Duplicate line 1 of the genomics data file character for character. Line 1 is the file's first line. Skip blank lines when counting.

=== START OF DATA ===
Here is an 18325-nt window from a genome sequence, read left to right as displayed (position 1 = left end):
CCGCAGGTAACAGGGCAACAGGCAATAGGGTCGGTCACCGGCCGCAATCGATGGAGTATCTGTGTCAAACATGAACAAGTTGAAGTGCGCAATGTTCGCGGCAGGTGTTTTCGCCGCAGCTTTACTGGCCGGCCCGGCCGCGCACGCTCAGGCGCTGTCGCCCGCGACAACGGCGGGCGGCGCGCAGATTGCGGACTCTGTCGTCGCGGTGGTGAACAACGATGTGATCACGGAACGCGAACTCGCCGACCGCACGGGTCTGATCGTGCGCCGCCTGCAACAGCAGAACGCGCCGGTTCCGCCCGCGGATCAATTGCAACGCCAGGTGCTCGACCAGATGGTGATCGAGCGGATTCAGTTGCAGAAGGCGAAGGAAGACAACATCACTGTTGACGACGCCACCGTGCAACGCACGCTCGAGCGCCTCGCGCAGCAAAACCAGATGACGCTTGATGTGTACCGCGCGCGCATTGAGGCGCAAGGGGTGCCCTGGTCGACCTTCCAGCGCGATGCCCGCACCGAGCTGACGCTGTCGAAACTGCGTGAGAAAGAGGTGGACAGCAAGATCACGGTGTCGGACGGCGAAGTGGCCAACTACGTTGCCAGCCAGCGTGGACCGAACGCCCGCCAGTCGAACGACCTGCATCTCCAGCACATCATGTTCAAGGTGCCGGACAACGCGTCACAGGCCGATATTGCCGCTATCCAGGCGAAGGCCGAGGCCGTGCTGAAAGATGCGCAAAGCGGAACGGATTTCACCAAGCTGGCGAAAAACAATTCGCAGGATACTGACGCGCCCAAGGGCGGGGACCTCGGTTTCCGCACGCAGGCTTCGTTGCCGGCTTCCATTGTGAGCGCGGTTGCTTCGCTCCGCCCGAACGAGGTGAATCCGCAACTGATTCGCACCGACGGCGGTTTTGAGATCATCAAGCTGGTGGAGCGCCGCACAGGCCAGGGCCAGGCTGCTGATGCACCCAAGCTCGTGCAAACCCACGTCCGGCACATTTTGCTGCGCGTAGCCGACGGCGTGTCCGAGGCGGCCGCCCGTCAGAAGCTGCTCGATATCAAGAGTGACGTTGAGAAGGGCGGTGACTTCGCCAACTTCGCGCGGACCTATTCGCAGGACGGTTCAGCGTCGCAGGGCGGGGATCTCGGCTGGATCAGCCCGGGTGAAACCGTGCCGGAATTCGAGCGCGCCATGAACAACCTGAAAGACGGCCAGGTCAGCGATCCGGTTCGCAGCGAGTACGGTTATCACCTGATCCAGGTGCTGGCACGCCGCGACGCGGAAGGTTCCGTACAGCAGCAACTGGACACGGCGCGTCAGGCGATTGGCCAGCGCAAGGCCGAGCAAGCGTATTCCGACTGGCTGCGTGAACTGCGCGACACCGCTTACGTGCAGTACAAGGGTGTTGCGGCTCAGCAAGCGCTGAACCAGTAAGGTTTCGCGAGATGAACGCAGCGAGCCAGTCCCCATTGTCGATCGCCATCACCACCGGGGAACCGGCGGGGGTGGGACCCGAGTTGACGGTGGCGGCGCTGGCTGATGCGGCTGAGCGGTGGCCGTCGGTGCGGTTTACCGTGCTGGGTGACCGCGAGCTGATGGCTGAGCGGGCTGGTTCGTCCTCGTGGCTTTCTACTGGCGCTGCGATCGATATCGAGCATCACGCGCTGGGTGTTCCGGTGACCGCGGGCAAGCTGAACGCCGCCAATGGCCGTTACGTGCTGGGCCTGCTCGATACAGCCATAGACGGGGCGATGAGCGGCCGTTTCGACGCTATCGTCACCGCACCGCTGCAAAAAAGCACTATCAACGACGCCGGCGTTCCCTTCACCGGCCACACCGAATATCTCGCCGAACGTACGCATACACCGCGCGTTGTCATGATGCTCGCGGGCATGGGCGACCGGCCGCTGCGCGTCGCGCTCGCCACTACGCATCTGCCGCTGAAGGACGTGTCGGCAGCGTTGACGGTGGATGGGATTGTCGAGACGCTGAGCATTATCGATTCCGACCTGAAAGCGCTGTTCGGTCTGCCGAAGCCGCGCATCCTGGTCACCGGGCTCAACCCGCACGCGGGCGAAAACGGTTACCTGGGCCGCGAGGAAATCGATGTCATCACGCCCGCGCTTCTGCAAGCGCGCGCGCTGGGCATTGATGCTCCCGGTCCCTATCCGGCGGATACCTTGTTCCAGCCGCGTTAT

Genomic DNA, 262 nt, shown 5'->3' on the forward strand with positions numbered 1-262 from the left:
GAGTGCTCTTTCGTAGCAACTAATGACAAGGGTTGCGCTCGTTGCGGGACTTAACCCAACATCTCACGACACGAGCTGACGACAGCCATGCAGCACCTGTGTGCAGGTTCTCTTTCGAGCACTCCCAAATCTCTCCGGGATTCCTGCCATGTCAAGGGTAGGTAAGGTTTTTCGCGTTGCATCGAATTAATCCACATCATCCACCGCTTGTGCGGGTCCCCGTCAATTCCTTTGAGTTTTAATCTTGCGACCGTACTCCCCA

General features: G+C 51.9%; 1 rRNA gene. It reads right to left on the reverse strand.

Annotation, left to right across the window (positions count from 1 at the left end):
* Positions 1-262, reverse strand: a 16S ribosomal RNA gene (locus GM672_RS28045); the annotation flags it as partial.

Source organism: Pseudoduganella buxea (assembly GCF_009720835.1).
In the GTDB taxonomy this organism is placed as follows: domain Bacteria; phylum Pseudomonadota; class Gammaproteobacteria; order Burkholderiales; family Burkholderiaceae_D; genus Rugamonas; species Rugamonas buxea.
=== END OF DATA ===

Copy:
Here is an 18325-nt window from a genome sequence, read left to right as displayed (position 1 = left end):